LGBTQ icon, actor Nelsan Ellis dead at 39
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Flamboyant gay characters aren’t rare in popular TV these days, but Nelsan Ellis’ portrayal of Lafayette Reynolds on “True Blood” was groundbreaking in many ways. Lafayette wasn’t a gay stereotype, an easy victim or simple comic relief — though the character was, indeed, sassy as hell.
In fact, Ellis’ own contributions to the character led to a complete reversal of the planned script. Instead of being killed off as Lafayette was in the books, Ellis’ counterpart remained a central character until the final episode. Personally, I will never forget the famous “AIDS burger” scene in the first season, when Lafayette confronts three small-town bigots refusing to eat once they spot Lafayette as the cook.
A graduate of the seminal arts school, Julliard, Ellis spent decades performing memorable parts on TV, movies and on stage. Other appearances include “Elementary” and “Without a Trace” on CBS. He and high school friends also founded the Collective Theatre in Chicago, whose first show, HooDoo Love, Ellis directed in 2012.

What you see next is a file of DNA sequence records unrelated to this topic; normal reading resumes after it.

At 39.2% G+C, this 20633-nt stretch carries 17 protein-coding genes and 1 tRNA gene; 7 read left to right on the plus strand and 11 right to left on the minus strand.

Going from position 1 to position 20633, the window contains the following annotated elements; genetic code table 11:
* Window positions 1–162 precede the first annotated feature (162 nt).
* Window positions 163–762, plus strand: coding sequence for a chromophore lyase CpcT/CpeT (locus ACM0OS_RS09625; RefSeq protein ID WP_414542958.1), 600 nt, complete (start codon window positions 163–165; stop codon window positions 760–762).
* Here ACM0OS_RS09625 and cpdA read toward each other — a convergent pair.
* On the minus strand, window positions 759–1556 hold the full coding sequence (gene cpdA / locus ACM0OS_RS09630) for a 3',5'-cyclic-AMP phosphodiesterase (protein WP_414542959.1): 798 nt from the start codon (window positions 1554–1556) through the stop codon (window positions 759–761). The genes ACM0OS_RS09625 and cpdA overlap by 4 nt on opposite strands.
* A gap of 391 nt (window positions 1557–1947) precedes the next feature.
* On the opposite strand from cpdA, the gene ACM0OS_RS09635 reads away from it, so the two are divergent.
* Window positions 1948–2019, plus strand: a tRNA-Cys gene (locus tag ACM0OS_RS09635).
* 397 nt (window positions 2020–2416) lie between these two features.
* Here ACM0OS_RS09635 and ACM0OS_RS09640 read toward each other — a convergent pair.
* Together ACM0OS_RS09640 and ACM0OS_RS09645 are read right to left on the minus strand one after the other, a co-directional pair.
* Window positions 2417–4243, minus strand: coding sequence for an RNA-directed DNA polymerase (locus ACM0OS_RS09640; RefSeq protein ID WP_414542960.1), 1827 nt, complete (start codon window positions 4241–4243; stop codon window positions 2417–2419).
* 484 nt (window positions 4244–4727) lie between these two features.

One of Ellis’ “True Blood” co-stars and former Julliard classmate, Rutina Wesley, spoke to their alma mater about her career and acting with Ellis. He was hired for the show before Wesley, and she spoke of the relief of a familiar face.
“It’s comforting to know someone when you’re walking into a situation where you don’t know anyone,” Wesley told the Julliard Journal. “We have so much fun together. Especially with Nelsan because he was in a class ahead of me. All of our scenes together are on fire because we know each other. He always keeps me on my toes.”
Other co-stars and the show’s creator mourned the actor, who brought a special personality and skill set to the table. Anna Paquin, who plays the protagonist of “True Blood,” Sookie, tweeted her remembrance.
“It was an utter privilege to work with the phenomenally talented and deeply kind soul,” Paquin wrote. “I’m devastated by his untimely death.”
Numerous acquaintances and colleagues described Ellis’ nature as “kind” and “wonderful.” The show’s creator, Alan Ball, described his former star as “a singular talent whose creativity never ceased to amaze me.”
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